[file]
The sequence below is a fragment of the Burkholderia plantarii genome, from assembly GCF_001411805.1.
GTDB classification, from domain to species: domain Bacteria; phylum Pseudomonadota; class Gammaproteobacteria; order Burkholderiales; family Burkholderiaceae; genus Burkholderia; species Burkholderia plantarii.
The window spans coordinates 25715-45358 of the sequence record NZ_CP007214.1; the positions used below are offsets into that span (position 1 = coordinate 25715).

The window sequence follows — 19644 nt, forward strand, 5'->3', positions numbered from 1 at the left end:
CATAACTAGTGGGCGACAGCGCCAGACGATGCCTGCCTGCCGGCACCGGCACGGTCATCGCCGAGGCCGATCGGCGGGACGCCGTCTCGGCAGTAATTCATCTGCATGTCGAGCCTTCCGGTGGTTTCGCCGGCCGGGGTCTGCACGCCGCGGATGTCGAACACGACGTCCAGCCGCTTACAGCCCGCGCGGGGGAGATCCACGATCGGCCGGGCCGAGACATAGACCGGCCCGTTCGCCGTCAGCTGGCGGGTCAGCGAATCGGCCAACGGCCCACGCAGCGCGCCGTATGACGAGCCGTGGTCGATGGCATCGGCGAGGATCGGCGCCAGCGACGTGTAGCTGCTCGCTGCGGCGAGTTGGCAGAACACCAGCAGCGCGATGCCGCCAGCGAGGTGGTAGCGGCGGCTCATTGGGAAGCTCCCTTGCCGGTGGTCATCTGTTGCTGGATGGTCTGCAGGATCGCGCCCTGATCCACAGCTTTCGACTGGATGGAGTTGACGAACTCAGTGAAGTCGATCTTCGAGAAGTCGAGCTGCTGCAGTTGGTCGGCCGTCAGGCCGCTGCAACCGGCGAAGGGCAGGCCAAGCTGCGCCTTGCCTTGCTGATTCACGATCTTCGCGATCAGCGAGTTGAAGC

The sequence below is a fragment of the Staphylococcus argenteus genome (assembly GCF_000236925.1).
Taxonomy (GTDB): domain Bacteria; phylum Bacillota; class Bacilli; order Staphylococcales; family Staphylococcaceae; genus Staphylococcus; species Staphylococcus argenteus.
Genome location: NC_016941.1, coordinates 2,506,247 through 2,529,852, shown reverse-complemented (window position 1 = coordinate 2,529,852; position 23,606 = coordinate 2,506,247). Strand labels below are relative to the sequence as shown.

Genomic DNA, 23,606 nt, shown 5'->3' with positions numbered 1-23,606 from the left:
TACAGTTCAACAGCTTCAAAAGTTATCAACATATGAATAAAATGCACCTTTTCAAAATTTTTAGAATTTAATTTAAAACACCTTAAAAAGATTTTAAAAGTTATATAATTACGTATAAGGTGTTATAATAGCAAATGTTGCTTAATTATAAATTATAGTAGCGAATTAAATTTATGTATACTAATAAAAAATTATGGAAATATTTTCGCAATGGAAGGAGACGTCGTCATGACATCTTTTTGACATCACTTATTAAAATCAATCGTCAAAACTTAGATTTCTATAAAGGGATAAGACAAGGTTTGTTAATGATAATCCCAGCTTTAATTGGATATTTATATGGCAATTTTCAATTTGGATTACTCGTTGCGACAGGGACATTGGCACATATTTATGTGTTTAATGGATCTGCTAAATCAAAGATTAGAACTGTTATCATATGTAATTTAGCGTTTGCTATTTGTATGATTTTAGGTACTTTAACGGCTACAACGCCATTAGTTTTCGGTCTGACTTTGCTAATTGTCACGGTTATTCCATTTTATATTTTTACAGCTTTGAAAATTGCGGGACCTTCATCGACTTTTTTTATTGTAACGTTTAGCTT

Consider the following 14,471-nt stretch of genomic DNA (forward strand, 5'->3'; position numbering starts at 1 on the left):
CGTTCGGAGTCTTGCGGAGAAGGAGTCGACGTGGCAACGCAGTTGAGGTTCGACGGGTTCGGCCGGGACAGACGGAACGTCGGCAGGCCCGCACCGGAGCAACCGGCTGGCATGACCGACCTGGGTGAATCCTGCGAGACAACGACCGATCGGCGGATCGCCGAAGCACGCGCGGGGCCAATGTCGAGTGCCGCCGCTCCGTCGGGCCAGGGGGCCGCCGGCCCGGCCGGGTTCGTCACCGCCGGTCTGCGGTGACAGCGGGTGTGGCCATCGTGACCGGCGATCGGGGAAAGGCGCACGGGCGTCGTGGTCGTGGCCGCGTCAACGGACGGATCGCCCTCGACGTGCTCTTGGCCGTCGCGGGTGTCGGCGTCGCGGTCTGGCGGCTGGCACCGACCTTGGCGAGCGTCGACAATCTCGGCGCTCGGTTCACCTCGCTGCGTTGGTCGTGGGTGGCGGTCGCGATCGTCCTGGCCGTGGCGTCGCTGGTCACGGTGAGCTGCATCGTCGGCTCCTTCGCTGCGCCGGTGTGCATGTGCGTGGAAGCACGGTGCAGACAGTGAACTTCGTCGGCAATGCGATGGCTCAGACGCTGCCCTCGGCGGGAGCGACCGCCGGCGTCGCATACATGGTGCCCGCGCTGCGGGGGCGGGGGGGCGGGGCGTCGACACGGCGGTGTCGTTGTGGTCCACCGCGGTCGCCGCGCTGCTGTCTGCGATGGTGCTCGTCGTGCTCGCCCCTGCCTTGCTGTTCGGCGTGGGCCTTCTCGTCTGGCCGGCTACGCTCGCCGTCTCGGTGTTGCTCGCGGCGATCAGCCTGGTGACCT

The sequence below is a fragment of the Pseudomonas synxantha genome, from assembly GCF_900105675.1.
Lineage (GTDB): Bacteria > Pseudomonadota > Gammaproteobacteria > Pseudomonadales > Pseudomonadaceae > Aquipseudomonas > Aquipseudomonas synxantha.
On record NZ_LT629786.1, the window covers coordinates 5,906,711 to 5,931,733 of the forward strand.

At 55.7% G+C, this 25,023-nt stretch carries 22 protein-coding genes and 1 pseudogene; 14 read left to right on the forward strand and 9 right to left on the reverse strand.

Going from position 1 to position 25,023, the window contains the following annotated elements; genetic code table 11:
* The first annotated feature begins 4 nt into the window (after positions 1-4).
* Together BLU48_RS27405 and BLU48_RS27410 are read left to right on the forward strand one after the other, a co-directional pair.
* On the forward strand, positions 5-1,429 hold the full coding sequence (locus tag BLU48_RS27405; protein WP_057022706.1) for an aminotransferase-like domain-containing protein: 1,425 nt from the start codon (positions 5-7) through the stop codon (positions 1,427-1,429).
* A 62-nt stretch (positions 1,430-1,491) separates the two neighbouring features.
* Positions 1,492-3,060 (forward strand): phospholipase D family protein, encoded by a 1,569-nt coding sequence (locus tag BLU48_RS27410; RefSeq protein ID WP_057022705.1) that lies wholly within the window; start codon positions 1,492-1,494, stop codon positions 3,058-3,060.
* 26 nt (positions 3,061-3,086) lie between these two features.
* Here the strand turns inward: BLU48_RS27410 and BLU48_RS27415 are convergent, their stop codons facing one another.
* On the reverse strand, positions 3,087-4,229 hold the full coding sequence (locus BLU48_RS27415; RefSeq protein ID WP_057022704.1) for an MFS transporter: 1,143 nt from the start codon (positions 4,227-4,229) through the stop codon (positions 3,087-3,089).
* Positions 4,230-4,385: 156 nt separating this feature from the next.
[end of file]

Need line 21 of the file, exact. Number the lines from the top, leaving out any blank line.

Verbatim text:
* A 62-nt stretch (positions 1,430-1,491) separates the two neighbouring features.